The music that Lande Hekt started out making with her band Muncie Girls was polemical and uncompromising. Their debut album was filled with songs that took aim at society with a withering glare, espousing radical politics with the fervency of someone who has done their homework. On one of the band’s earliest and most powerful songs, written when Hekt was still a teenager, she laments the lack of education we receive about revolutionary ideas: “All the things you didn’t learn in school and why it feels like no one knows the truth/ The systems we rely on aren’t for you, they’re for the lucky fucking few,” she sings in no uncertain terms.
But as we grow up we realize how much we don’t know and can never know. Muncie Girls’ sophomore album was called Fixed Ideals, but its title was something of a misnomer; Hekt spent the album exploring moral grey areas in relationships and her own mental health. She looked hard at herself and her group of friends and their impact on the world. She started wondering about humanity’s capacity to actually enact change. Going To Hell, Hekt’s debut solo album, continues that examination by focusing on herself.
These are songs about wondering if you’ll ever allow yourself to be happy, and they energetically list off the reasons why you might not be. Many of them are populated by questions that have no answers. Opening track “Whiskey” is made up of nothing but questions, piling up on top of each other to the point of absurdity. Hekt’s voice sounds passive at the beginning, letting these questions hang in the air, but as the song goes on these questions shift in tone. The instruments change, an acoustic guitar builds up into an electric one, and Hekt’s final line (“Is it the feeling of not having to pretend?”) sounds less like a question and more like a wish.
All of these questions make sense within the context of the album because Going To Hell is about indecisiveness, or rather the period between uncertainty and surety. Written as Hekt was in the process of coming out as gay, her lyrics focus on sublimated desire and internalized shame. “80 Days Of Rain” is a chiming track about sexual frustration and wanting to fall in love and have it all: “Is this just another string of bad luck? Is this just another week where we don’t fuck?” she sings — yet more questions. On the album’s title track, she begs her imagined audience to absolve her of guilt: “I live my life for other people/ Not in a good way, in a really shit fucking way/ I’ve always been scared of what people might say/ Can you help me feel another way?”
Going To Hell is a lyric-heavy album. Hekt’s delivery, which retains its mewling Exeter accent, can change on a dime from despondent to empowering. She has experience with how to build an arresting hook out of her wordy songwriting style. As part of Muncie Girls, she had some heavy machinery behind her, bandmates that bolstered her many words with the brow-beating they necessitated. Going To Hell is, comparatively, more subtle and subdued, but there’s still a lot of cool sounds going on here: “December” breaks out into a new wave-adjacent shimmer; “Hannover”‘s stop-start stutter pulls Hekt between her new mode of indie-rock stargazing and her past as a punk barn-burner. But even at its most anthemic, like on the aforementioned “80 Days Of Rain,” Hekt is more interested in interrogating why something happens as opposed to simply saying it happened.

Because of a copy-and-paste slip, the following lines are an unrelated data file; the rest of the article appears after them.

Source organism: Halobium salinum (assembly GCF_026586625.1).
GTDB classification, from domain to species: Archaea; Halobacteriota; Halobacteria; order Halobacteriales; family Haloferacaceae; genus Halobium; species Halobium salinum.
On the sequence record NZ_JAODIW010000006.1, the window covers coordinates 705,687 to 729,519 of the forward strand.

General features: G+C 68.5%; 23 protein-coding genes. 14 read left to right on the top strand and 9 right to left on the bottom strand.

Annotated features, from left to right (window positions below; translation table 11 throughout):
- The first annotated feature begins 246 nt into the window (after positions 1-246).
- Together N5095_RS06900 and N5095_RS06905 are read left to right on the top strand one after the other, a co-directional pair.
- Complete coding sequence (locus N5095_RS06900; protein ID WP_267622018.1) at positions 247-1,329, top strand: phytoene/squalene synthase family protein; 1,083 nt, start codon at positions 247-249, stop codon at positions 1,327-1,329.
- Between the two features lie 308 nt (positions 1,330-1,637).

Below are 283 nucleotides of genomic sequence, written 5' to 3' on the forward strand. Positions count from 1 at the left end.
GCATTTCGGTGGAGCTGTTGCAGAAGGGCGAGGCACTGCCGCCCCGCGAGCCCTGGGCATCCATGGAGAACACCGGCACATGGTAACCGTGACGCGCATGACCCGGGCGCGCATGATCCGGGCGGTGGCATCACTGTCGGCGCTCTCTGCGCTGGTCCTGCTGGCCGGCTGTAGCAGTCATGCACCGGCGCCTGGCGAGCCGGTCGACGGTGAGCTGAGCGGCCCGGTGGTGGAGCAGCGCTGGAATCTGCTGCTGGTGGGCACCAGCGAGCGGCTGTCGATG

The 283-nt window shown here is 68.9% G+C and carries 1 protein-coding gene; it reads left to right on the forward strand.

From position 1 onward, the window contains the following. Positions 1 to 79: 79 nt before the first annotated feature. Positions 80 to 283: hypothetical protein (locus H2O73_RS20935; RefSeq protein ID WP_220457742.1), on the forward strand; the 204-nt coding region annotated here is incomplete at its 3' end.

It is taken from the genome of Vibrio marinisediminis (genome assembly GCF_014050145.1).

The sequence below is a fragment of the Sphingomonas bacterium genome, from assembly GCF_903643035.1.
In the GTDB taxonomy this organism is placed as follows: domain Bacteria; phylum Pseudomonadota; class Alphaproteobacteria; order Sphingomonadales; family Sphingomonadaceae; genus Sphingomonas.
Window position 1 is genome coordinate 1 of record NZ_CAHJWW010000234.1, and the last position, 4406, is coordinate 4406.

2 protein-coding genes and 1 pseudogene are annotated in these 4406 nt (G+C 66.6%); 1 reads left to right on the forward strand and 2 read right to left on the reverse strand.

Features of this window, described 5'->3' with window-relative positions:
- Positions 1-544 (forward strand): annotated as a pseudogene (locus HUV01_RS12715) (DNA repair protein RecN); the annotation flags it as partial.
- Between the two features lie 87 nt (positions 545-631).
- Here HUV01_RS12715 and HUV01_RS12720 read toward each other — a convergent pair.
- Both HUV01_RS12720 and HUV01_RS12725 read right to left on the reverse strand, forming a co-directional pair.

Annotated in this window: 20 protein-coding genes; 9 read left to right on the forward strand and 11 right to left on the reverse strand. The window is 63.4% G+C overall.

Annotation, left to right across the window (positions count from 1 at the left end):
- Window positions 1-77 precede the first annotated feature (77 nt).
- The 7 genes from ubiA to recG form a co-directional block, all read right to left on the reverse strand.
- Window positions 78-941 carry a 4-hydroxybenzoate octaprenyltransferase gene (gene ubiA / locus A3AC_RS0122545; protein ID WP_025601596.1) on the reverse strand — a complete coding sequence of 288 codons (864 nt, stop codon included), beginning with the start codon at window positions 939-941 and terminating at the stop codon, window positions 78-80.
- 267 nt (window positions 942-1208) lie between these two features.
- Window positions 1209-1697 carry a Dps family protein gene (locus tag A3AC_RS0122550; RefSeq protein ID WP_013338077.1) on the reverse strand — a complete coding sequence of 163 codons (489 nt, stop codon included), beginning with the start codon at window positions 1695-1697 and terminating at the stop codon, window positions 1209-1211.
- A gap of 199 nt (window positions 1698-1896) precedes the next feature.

This tendency is exemplified on “Undone,” a song about the rush of excitement on meeting someone new. It opens with a conversation about what Hekt wants out of life that comes up empty: “You said, ‘Do you want this one or that?’ and I said, ‘Maybe neither.'” That sort of exchange characterizes the general mood of Going To Hell. It’s growing-up album written in the throes of the painful act of coming into yourself. But as with her earliest songs, Hekt is unassailable in her determination to figure it all out. Those questions are leading somewhere and, even if Hekt doesn’t have it all mapped out yet, sometimes you can hear it. When these songs really lock into themselves, change does seem possible, and maybe Hekt does have all the answers.
Going To Hell is out 1/22 via Get Better Records.
Other albums of note out this week:
• CARM’s CARM.
• Rhye’s Home.
• John Dwyer, Nick Murray, Brad Caulkins, Tom Dolas, and Greg Coates’ Witch Egg.
• Palberta’s Palberta5000.
• Caroline Shaw’s Narrow Sea.
• Speed Stick’s Volume One
• Bicep’s Isles.
• Still Corners’ The Last Exit.
• Kiwi Jr.’s Cooler Returns.
• Hospital Bracelet’s South Loop Summer.
• James Yorkston And The Second Hand Orchestra’s The Wide, Wide River.
• Tomorrow x Together’s Still Dreaming.
• Camp Trash’s Downtiming EP.
• Widowspeak’s Honeychurch EP.